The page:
What causes acquired angioedema (AAE) due to C1 inhibitor (C1-INH) deficiency (C1-INH-AAE) type II?

Updated: May 20, 2020
  • Author: Amanda T Moon, MD; Chief Editor: William D James, MD  more...
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Acquired angioedema type II is not associated with any specific disorder but rather is characterized by the presence of autoantibody directed against C1-INH. Most of these antibodies work by binding the epitopes around the reactive center of INH. [6] However, the occasional existence of features of both acquired angioedema type I and acquired angioedema type-II has been noted, most notably with a MGUS.

A 2016 study reported that 33% of patients presenting with acquired angioedema had or would develop non-Hodgkin lymphoma, in particular marginal zone lymphoma. Of the studied patients, 62.5% were diagnosed with non-Hodgkin lymphoma at the onset of angioedema or up to 7 years later. Patients presenting with acquired angioedema and C1-INH deficiency should be monitored regularly for the development of malignancy. [7]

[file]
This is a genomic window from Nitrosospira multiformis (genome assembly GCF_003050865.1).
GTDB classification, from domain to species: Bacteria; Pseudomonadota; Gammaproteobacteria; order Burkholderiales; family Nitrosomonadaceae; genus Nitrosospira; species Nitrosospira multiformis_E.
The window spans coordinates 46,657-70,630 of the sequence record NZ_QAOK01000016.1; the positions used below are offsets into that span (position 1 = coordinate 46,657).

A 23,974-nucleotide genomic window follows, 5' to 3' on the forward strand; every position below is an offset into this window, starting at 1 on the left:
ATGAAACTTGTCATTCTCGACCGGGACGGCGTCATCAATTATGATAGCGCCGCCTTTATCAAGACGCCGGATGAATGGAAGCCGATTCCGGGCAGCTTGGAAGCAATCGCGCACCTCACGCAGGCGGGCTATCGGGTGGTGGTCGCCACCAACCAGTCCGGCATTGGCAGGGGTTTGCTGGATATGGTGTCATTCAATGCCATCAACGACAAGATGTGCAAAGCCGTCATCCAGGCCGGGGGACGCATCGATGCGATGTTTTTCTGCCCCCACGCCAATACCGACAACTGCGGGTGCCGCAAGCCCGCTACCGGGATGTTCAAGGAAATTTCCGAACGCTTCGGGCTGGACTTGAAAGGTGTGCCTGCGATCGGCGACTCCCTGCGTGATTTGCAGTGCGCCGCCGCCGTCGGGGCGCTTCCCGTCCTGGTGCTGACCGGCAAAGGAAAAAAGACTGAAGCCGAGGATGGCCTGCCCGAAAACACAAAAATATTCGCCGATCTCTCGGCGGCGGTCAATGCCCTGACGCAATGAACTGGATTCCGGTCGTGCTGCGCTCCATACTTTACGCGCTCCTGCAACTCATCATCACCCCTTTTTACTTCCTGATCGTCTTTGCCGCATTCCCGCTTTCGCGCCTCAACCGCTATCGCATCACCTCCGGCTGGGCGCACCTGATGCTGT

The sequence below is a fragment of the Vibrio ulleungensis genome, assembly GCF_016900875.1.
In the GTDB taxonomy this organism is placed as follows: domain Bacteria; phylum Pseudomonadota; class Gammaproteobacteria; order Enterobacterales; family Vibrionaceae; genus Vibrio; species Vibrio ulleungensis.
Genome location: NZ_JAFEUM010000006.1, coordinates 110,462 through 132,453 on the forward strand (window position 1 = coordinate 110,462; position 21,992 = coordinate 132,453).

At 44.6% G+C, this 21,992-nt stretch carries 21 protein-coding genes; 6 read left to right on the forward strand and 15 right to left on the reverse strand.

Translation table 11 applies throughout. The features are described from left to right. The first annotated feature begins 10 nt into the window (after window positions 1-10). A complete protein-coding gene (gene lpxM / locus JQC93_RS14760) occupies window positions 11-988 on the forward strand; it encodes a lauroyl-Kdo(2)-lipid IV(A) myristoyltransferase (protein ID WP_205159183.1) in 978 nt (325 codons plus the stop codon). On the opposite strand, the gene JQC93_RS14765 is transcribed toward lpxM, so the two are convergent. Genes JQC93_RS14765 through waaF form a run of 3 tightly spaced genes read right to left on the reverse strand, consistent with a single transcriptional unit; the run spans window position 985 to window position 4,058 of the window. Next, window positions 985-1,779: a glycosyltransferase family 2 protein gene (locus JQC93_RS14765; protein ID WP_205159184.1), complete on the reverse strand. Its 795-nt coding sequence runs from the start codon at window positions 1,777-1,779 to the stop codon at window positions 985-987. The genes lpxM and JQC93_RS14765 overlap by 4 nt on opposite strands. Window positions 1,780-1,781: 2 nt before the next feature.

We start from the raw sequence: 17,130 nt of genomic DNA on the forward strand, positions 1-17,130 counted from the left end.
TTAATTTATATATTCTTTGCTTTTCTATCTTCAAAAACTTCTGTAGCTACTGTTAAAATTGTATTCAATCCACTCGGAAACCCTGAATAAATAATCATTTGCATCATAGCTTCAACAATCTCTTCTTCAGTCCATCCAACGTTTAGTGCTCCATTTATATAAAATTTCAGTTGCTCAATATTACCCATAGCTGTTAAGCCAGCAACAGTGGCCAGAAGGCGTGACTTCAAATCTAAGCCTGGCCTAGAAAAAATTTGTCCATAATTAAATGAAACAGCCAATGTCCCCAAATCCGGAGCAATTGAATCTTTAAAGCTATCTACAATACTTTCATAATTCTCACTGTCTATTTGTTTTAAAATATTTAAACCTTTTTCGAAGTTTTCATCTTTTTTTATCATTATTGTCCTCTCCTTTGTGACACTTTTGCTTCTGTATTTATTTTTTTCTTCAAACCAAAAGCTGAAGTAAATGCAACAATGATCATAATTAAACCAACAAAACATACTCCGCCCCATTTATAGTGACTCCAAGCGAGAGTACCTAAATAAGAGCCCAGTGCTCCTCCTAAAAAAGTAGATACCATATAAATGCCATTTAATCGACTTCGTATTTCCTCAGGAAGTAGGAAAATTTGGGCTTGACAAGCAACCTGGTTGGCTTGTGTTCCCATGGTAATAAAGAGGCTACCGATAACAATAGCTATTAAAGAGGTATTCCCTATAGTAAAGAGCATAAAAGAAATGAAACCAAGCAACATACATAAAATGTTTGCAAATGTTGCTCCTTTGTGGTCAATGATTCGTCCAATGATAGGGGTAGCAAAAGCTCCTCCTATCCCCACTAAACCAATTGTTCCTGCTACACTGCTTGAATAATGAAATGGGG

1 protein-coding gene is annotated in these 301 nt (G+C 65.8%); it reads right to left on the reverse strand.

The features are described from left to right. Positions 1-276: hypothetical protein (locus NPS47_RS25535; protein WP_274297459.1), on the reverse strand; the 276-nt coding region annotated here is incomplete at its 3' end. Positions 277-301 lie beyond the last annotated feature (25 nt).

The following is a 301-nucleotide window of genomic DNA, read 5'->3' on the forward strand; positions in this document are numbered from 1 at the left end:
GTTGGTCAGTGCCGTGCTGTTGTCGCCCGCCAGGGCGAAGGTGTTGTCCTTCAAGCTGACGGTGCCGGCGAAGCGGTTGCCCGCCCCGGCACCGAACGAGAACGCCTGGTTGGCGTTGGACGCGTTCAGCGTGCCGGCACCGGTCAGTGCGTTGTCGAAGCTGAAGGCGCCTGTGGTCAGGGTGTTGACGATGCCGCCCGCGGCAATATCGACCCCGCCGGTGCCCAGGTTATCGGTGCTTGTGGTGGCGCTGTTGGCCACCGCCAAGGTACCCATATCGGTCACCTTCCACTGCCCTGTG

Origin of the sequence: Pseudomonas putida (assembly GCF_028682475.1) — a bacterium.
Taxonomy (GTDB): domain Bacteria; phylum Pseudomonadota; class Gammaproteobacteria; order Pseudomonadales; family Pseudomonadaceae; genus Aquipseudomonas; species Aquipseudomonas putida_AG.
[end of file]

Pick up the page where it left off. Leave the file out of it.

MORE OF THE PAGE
In addition to associations with MGUS, C1-INH–deficient AAE has also been reported in monoclonal gammopathy of renal significance (MGRS). [8] One case of acquired angioedema with C1-INH deficiency state was identified in association with liver transplantation. The status of the liver donor was unknown, but it is speculated that the donor may have been C1-INH deficient. Another case of acquired angioedema was reported with acute upper airway angioedema in association with the local anesthetic articaine.

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